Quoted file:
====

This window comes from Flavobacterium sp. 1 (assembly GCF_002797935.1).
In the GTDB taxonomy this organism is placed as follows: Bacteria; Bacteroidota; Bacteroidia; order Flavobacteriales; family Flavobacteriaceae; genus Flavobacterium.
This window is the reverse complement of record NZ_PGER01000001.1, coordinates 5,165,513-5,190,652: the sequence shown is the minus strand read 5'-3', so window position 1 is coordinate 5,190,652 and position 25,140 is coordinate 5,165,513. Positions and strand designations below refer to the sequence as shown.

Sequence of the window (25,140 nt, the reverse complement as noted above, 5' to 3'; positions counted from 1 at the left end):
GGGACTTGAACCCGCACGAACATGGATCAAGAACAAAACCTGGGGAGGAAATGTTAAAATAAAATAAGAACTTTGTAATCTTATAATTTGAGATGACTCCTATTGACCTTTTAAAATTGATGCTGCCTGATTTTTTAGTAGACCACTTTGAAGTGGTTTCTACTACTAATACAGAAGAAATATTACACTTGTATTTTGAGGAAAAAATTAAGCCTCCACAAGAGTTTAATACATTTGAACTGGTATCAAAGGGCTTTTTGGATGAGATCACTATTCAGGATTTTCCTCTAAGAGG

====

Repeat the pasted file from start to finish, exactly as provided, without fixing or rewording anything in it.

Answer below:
This window comes from Flavobacterium sp. 1 (assembly GCF_002797935.1).
In the GTDB taxonomy this organism is placed as follows: Bacteria; Bacteroidota; Bacteroidia; order Flavobacteriales; family Flavobacteriaceae; genus Flavobacterium.
This window is the reverse complement of record NZ_PGER01000001.1, coordinates 5,165,513-5,190,652: the sequence shown is the minus strand read 5'-3', so window position 1 is coordinate 5,190,652 and position 25,140 is coordinate 5,165,513. Positions and strand designations below refer to the sequence as shown.

Sequence of the window (25,140 nt, the reverse complement as noted above, 5' to 3'; positions counted from 1 at the left end):
GGGACTTGAACCCGCACGAACATGGATCAAGAACAAAACCTGGGGAGGAAATGTTAAAATAAAATAAGAACTTTGTAATCTTATAATTTGAGATGACTCCTATTGACCTTTTAAAATTGATGCTGCCTGATTTTTTAGTAGACCACTTTGAAGTGGTTTCTACTACTAATACAGAAGAAATATTACACTTGTATTTTGAGGAAAAAATTAAGCCTCCACAAGAGTTTAATACATTTGAACTGGTATCAAAGGGCTTTTTGGATGAGATCACTATTCAGGATTTTCCTCTAAGAGG